Text ky = new Text("x");
System.out.println("key=" + ky + " y= " + y);
context.write(ky, y);
}
}


public static int factorial(int f) {
return ((f == 0) ? 1 : f * factorial(f - 1)); 
}  

public static class DoubleSumReducer extends Reducer {

		private DoubleWritable x = new DoubleWritable(0);

		public void reduce(Text key, Iterable values, Context context)throws IOException, InterruptedException {
			double sum = 0;
			for (DoubleWritable val : values) {
				sum += val.get();
                                System.out.println("val=" + val + " sum=" + sum);
			}

                        sum += 1;

			System.out.println("key=" + key.toString() + " e = " + sum);
			x.set(sum);
			context.write(key, x);

		}
	}

	public static void main(String[] args) throws Exception {
		
		Path inputPath = new Path(args[0]);
	    Path outputPath = new Path(args[1]);
	    
		Configuration conf = new Configuration();
		Job job = Job.getInstance(conf, "calculate e");
		
		FileInputFormat.setInputPaths(job, inputPath);
	    FileOutputFormat.setOutputPath(job, outputPath);
	   
	    
		job.setJarByClass(CalculateE.class);
		job.setMapperClass(Factorial.class);
		job.setReducerClass(DoubleSumReducer.class);
		job.setOutputKeyClass(Text.class);
		job.setOutputValueClass(DoubleWritable.class);
	 
		System.exit(job.waitForCompletion(true) ? 0 : 1);
	}
}
 

When the program runs it saves the results in the folder /data/out.txt in the file part-r-00000. You can see the final results like this:


hadoop fs -ls /data/out.txt
hadoop fs -cat /data/out.txt/part-r-00000
 x 2.7182815255731922

That is pretty close to the actual value of e, 2.71828. To help debug the program as you write it you can look at the stdout log. Or you can turn on the job history tracking server and look at it with a browser: The stdout output includes many Hadoop messages including our debug printouts:


key=x y= 1.0
key=x y= 0.5
key=x y= 0.16666666666666666
key=x y= 0.041666666666666664
key=x y= 0.008333333333333333
key=x y= 0.001388888888888889
key=x y= 1.984126984126984E-4
key=x y= 2.48015873015873E-5
key=x y= 2.7557319223985893E-6


val=2.7557319223985893E-6 sum=2.7557319223985893E-6
val=2.48015873015873E-5 sum=2.755731922398589E-5
val=1.984126984126984E-4 sum=2.259700176366843E-4
val=0.001388888888888889 sum=0.0016148589065255732
val=0.008333333333333333 sum=0.009948192239858907
val=0.041666666666666664 sum=0.05161485890652557
val=0.16666666666666666 sum=0.21828152557319222
val=0.5 sum=0.7182815255731922
val=1.0 sum=1.7182815255731922
key=x e = 2.7182815255731922

Hadoop storage mechanisms

Hadoop can store its data in multiple file formats, mainly so that it can work with different cloud vendors and products. Here are some:


Hadoop—these have the hdfs:// file prefix in their name.For example hdfs://masterServer:9000/folder/file.txt is a valid file name.

S3—Amazon S3.  The file prefix is s3n://

file—file:// causes Hadoop to use any other distributed file system.
Hadoop also supports Windows Azure Storage Blobs (WASB), MapR, FTP, and others.

Writing to data files

Hadoop is not a database. That means there is no random access to data and you cannot insert rows into tables or lines in the middle of files. Instead Hadoop can only write and delete files, although you can truncate and append to them, but that is not commonly done.

Hadoop as a platform for other products

There are plenty of systems that make Hadoop easier to use and to provide a SQL-like interface. For example, Pig, Hive, and HBase.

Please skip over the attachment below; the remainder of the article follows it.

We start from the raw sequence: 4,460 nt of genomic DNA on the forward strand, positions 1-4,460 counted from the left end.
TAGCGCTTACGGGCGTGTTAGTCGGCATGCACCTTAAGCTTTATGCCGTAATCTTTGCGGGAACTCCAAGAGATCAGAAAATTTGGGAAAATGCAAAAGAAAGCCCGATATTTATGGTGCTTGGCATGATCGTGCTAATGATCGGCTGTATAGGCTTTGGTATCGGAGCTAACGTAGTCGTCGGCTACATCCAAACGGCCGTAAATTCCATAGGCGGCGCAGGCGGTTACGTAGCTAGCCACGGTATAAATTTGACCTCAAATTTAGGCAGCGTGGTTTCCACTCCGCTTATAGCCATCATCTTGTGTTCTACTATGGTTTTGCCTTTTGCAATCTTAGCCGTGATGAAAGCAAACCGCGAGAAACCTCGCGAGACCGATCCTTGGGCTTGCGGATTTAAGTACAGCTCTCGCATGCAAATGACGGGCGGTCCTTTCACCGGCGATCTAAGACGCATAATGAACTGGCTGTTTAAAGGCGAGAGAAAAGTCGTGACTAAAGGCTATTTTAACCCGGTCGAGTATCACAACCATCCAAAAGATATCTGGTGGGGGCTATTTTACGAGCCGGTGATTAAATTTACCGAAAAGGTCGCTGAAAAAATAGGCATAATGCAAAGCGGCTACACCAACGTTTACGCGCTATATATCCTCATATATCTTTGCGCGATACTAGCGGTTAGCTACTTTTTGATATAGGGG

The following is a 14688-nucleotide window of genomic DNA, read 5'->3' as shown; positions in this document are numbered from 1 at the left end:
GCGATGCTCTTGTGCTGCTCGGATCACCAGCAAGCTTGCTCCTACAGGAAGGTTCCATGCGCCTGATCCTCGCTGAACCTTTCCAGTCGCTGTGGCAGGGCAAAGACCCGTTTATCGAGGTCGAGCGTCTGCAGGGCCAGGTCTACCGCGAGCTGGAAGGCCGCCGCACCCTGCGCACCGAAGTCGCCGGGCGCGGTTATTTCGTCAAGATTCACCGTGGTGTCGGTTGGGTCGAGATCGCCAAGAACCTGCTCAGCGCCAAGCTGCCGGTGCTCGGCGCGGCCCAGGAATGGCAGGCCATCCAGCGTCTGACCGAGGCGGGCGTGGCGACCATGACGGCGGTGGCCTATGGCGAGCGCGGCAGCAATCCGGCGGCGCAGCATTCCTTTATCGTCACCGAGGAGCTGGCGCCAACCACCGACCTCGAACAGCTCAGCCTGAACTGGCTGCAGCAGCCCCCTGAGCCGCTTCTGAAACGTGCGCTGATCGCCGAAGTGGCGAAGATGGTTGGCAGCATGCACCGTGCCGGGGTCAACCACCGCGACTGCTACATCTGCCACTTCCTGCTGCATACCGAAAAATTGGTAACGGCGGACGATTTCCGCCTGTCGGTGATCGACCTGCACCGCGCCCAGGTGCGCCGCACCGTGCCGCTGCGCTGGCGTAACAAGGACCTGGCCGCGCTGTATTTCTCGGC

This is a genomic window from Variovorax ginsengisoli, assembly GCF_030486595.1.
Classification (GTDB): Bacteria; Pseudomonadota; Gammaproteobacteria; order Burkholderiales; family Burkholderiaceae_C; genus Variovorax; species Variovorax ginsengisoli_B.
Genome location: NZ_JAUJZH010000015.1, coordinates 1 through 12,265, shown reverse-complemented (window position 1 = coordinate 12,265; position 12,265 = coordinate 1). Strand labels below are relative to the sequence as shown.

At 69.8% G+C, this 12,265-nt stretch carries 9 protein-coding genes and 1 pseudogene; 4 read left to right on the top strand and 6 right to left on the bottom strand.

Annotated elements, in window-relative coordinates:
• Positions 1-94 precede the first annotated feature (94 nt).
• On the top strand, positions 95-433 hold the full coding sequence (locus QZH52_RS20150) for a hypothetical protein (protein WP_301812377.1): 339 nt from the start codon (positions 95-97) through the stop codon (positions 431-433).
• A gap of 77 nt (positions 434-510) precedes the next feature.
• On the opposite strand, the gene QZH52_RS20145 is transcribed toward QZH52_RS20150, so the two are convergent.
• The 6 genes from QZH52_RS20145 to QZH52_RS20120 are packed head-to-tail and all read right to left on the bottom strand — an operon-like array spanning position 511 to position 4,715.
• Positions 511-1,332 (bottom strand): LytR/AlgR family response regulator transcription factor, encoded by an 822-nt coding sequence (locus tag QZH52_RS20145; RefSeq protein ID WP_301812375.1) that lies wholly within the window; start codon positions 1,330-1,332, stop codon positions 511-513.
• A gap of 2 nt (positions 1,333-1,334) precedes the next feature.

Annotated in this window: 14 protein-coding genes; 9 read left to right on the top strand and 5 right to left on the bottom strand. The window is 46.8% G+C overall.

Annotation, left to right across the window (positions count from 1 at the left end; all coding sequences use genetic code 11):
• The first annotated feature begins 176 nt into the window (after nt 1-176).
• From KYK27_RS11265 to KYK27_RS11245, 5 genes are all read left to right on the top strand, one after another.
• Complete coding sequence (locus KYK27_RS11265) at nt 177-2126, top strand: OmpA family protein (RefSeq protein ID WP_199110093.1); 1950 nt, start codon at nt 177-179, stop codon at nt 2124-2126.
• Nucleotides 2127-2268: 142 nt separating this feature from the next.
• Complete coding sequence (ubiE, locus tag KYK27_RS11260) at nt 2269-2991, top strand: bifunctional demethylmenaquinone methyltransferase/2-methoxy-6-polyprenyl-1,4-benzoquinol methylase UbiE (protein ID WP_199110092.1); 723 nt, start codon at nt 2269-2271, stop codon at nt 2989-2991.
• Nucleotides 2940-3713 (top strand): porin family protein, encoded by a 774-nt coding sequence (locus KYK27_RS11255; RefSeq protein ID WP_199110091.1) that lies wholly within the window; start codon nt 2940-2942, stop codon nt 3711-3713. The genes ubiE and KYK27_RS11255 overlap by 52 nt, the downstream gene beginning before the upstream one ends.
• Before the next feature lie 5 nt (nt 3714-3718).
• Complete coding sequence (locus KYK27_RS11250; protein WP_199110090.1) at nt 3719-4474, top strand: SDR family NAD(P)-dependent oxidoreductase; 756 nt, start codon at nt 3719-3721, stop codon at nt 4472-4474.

Many other products use Hadoop for part of their infrastructure too. This includes Pig, Hive, HBase, Phoenix, Spark, ZooKeeper, Cloudera Impala, Flume, Apache , Oozie, and Storm.

And then there are plenty of products that have written Hadoop connectors to let their product read and write data there, like ElasticSearch.

Hadoop processes and properties

Type jps to see what processes are running. It should list NameNode and SecondaryNameNode on the master and the backup master. DataNodes run on the data nodes.

When you first install it there is no need to change any config. But there are many configuration options to tune it and set up a cluster. Here are a few.

Process or property Port commonly used Config file Name of property config item
NameNode 50070 hdfs-site.xml dfs.namenode.http-address
SecondaryNameNode 5090 hdfs-site.xml dfs.namenode.secondary.http-address
fs.defaultFS 9000 core-site.xml The URL used for file access, like hdfs://master:9000.

 

dfs.namenode.name.dir file:///usr/local/hadoop
dfs.datanode.name.dir file:///usr/local/hadoop
dfs.replication Set the replication value. 3 is commonly used. That means it will make 3 copie of each data it writes.

Hadoop analytics

Hadoop does not do analytics contrary to popular belief, meaning there is no clustering, linear regression, linear algebra, k-means clustering, decision trees, and other data science tools built into Hadoop. Instead it does the extract and transformation steps of analytics only.

For data science anaytics you need to use Spark ML (machine learning library) or scikit-learn for Python or Cran R for the R language. But only the first one runs on a distributed architecture.  For the other two you would have to copy the input data to a single file on a single server. There is the Mahout analytics platform, but the authors of that say they are not going to develop it any more.

Explore other BMC Guides ›

Share on Social Media

BMC Solutions for Hadoop & Big Data

Control-M for Big Data

Realize the benefits of big data faster

Learn More | Free Trial

Control-M Application Integrator

Automate the critical workloads that power your business

Learn More

TrueSight Capacity Optimization for Hadoop

Plan and optimize Hadoop IT infrastructure resources

Learn More | Free Trial

BMC Discovery (formerly ADDM)

Identify and model your complete big data infrastructure

Learn More | Free Trial